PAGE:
Otermin, Antonio De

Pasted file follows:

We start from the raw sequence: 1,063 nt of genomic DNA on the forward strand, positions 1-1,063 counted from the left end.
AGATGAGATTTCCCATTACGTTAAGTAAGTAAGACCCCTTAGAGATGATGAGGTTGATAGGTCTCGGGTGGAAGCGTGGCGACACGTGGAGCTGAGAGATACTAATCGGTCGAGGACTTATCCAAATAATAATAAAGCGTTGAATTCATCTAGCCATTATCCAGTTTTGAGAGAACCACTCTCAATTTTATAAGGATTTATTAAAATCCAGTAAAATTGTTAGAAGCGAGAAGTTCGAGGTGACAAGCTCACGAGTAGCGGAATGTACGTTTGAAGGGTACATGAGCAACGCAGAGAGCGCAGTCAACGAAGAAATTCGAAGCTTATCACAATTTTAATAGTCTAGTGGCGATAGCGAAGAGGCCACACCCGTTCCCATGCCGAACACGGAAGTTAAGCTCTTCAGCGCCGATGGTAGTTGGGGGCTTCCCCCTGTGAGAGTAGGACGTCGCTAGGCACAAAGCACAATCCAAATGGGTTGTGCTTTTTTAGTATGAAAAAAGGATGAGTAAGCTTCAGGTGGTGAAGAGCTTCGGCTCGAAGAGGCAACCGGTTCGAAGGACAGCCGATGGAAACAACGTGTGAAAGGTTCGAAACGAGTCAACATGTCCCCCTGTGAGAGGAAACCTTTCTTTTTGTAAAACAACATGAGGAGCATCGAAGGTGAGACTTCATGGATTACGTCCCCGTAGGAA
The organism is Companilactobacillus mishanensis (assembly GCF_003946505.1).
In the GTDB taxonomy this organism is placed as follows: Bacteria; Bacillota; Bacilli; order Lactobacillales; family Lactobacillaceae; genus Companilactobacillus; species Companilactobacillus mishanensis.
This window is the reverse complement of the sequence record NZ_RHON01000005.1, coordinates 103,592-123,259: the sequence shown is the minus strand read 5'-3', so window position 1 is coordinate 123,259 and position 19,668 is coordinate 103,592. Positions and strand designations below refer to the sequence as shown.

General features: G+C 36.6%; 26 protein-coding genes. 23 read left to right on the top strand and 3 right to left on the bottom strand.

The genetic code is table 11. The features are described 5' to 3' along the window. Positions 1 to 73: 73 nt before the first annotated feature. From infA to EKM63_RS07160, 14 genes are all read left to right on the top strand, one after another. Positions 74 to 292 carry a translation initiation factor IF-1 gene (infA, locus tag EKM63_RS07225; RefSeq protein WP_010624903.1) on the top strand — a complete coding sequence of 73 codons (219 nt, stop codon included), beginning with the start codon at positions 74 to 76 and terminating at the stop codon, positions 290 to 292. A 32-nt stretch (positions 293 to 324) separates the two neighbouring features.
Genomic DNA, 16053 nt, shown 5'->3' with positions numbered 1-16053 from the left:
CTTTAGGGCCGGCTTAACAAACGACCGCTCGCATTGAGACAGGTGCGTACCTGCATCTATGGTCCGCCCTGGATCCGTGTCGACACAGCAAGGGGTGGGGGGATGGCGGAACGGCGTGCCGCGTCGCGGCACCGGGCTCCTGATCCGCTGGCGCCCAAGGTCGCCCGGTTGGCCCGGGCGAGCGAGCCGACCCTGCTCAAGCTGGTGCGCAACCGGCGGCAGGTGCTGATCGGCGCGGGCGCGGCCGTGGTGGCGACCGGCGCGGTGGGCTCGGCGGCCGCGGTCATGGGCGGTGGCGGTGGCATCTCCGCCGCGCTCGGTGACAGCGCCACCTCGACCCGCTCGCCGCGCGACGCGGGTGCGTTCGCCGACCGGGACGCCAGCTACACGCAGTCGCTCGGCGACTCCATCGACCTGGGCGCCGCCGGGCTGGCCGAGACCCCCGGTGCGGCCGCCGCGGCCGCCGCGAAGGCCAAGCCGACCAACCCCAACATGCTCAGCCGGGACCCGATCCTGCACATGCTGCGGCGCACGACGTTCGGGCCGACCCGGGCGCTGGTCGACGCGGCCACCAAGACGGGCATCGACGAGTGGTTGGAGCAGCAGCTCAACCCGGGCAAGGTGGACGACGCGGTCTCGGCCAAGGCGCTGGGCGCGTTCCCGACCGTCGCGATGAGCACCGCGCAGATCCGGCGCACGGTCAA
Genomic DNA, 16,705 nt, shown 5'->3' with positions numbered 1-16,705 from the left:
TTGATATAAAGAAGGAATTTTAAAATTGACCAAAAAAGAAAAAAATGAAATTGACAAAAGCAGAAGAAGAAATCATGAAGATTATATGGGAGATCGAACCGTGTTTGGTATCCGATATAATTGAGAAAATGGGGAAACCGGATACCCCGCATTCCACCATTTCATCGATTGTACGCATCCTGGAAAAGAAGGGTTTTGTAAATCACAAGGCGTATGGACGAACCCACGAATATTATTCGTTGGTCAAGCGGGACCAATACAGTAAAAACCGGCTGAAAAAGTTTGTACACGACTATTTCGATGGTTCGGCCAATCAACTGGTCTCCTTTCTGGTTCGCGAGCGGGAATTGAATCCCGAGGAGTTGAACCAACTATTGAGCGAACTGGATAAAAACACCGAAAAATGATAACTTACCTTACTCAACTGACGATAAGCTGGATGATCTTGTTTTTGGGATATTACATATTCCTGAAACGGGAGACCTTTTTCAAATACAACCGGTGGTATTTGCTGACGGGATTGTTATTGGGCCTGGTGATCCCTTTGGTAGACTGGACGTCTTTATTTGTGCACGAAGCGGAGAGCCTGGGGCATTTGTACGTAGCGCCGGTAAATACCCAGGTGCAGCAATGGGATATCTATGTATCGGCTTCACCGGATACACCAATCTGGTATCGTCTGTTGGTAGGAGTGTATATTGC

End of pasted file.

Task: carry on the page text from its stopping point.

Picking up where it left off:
OTERMÍN, ANTONIO DE (?–?). The known facts of Antonio de Otermín's life are centered around the Pueblo Indian Revolt, which occurred in New Mexico in 1680. On August 10 of that year Indian discontent with Spanish rule erupted in the revolt, described by Hubert H. Bancroft as “the greatest disaster that ever befell Spain on the northern frontier, if not indeed in any part of America.” From Taos to Santa Fe and from Isleta to Zuñi occurred murder, pillage, devastation, and desecration. For a short time Santa Fe under the leadership of Governor Antonio de Otermín held out, as did Isleta under Capt. Alonso García. But when communication between these two groups became impossible, the two commanders decided independently to flee southward to the comparative safety of the Pass of the North, the future site of El Paso, Texas. The two groups of refugees met at Fray Cristóbal, New Mexico, on September 13, some five weeks after the initial outbreak. Here they rested for a few days before continuing their retreat. On September 18 they reached La Salineta, about four leagues (roughly ten miles) north of the mission Nuestra Señora de Guadalupe, founded in 1659 in the El Paso area to convert the Mansos. Their spirits were greatly bolstered with the arrival of a large supply expedition of some twenty-four wagons of provisions led by Fray Francisco de Ayeta coming from the south. Here at La Salineta the refugees remained through the first week of October.